This is a work-in-progress, but I thought you'd like to know our
current direction on this.
We're viewing ivy/osgi as basically a smarter WEB-INF/lib. With all
the libraries people include in their projects, it's becoming
difficult to keep versions straight and consistent. And the extra
libraries are puffing up the sizes of .war files to large and
difficult-to-maintain and deploy sizes. (Or if not necessarily
difficult, at least inelegant.)
Our model is for Resin to manage a repository of artifacts (basically
jars) at the top-level (either <cluster> or <resin>), and let
applications pull in the jars as necessary for the application. It's
an ivy cache repository managed by Resin and integrated into Resin's
classloader environments. The repository can populate itself by
loading jars from public repositories, the filesystem, or your own
local repository distribution system. So you might have something like:
(Basically identical to the ivy model).
In your resin-web.xml (or resin.xml), you could use a module/jar by
its symbolic name. The following configuration would add the my-
module jar to the web-app's classpath. The physical location of the
jar would be Resin's top-level repository, so multiple web-apps would
share the same .jar file (which helps the JVM's virtual memory
<module org="com.foo" module="my-module" rev="1.0"/>
B) OSGi (bundle/classloader features)
An OSGi bundle is basically a .jar file with some extra ivy-like
dependency metadata in the manifest to properly hook up the right
versions of a jar's dependencies. There are a few classloader tricks
to encapsulate and hide private implementation classes which is also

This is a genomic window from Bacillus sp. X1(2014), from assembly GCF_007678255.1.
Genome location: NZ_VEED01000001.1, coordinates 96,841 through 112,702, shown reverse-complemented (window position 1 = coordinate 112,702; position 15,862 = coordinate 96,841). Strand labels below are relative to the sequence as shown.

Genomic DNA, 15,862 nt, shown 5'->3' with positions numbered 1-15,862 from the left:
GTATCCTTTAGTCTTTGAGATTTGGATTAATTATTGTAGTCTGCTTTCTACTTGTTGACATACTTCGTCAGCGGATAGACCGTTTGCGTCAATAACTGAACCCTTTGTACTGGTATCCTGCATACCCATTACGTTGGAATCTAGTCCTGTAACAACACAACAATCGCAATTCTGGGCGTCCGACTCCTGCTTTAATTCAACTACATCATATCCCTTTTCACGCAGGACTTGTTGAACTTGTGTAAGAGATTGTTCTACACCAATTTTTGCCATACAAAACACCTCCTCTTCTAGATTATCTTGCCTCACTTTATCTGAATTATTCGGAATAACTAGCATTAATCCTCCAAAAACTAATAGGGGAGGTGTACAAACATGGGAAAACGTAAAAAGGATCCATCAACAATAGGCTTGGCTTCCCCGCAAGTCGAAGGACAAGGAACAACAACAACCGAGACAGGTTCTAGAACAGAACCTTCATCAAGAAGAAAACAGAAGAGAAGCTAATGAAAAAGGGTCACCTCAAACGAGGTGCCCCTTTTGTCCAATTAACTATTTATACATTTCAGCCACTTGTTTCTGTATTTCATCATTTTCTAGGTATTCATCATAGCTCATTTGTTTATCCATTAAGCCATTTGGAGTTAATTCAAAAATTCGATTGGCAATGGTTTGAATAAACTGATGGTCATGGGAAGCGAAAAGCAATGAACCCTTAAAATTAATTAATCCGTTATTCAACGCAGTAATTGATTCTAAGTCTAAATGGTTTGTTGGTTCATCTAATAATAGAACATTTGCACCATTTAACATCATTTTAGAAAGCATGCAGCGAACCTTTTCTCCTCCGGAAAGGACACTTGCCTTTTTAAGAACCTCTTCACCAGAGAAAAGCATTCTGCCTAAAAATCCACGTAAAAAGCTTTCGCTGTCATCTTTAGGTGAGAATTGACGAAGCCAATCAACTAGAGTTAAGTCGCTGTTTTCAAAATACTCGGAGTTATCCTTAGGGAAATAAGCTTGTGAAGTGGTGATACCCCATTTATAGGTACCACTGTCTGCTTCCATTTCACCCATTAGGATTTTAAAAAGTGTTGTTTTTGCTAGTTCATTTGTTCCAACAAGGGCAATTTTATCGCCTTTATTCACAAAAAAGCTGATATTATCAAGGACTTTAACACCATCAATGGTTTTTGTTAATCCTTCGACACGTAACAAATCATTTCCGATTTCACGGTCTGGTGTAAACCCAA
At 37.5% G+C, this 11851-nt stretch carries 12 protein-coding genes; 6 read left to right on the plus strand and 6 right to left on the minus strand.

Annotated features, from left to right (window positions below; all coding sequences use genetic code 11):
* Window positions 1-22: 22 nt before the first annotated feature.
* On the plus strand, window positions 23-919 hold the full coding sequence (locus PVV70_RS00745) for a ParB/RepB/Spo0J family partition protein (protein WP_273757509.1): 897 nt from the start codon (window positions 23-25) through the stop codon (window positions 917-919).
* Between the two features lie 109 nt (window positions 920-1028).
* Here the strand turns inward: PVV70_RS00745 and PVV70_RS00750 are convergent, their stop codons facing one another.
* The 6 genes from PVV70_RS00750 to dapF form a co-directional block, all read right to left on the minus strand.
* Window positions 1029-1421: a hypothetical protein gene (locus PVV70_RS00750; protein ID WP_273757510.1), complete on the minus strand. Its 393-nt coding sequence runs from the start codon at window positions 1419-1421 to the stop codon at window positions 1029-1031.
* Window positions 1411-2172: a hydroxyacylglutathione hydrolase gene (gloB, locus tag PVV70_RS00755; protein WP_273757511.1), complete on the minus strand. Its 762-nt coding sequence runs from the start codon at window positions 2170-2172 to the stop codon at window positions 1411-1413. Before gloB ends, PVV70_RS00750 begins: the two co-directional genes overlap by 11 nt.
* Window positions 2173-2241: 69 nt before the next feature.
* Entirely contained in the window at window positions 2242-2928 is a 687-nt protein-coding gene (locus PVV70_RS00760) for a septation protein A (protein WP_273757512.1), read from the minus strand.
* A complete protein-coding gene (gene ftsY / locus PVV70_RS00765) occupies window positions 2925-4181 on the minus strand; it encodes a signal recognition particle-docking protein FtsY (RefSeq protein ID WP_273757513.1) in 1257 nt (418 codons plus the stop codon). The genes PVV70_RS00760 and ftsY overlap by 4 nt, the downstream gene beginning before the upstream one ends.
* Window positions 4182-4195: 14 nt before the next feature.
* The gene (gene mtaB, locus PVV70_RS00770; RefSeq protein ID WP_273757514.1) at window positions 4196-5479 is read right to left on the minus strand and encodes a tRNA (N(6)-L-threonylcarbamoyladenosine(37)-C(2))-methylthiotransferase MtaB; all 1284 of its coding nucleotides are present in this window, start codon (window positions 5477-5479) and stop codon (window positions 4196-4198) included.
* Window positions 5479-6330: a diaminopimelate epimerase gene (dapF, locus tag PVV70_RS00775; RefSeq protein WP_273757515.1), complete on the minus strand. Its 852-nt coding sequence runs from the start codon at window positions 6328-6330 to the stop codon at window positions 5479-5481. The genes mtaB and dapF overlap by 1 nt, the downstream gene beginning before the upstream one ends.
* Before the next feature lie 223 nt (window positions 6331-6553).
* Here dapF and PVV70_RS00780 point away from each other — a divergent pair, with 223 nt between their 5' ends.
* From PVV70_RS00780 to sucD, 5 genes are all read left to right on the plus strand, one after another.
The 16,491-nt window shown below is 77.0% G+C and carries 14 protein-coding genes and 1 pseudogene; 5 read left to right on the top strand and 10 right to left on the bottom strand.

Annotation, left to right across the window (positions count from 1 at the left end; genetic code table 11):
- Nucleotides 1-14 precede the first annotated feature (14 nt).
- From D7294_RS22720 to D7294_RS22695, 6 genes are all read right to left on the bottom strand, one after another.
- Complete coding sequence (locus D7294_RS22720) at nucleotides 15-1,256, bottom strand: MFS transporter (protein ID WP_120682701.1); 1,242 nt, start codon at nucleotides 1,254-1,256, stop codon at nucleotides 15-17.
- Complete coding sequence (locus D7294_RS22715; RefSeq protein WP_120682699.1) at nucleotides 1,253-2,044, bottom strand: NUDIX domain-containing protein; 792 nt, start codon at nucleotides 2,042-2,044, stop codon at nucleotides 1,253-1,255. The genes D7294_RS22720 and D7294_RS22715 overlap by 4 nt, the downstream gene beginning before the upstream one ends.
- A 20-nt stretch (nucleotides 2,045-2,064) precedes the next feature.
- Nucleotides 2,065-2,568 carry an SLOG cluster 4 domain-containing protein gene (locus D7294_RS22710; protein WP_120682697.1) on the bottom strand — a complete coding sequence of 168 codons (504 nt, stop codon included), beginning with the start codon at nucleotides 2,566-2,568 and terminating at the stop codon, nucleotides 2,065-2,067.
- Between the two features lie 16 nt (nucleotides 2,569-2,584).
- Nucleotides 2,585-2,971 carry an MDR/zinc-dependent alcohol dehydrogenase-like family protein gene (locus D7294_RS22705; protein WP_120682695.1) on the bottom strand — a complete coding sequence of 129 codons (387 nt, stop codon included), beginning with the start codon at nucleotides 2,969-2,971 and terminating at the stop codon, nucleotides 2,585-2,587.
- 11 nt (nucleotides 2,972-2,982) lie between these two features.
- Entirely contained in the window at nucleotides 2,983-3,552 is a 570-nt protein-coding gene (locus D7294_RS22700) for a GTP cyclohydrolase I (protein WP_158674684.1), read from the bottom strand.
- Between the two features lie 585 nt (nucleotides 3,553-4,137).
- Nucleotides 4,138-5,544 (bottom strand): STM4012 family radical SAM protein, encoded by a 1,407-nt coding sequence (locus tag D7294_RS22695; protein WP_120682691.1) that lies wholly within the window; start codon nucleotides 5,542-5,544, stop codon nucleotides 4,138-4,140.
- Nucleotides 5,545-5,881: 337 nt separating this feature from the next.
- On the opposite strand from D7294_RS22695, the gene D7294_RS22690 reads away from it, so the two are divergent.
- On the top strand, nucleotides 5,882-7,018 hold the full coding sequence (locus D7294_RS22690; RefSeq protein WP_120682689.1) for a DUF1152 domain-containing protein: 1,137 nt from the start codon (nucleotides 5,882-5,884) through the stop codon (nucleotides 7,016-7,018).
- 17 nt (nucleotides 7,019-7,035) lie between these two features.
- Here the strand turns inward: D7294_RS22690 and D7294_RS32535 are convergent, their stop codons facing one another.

nice. By integrating the OSGi versioning with the ivy versioning, we
think we can combine the ivy/OSGi concepts into a single framework.
Currently, the configuration for an OSGi bundle looks like:
<osgi-bundle org="com.foo" module="my-module" rev="1.0"/>
C) OSGi (service features)
Along with its bundling/versioning, OSGi also provides a service
lifecycle and registration system. A good example might be a single-
signon authentication service that's available for all the webapps.
There's a manifest entry and an Activation class which will tell OSGi
to start the service when Resin starts up.
Future (3.2.1?): we're looking at publishing those services
automatically with WebBeans. Your application could use an OSGi
service (like the authentication), by using "@In Authentication _auth;"
Future (3.2.1?): we're also looking at configuring and publishing the
services with WebBeans and Resin's standard <bean> syntax. This is
very similar to what Spring is doing with its OSGi platform. We'll
probably also provide a plugin to publish those services to Spring
Future (3.2.2 ?): interestingly, Spring has proposed an OSGi plugin
for the above two capabilities, using Spring's configuration syntax.
Since it's a proposed standard, and the underlying IoC capabilities
are similar to Resin's, we may implement this as a way of better
integrating Spring applications and OSGi modules with Resin.
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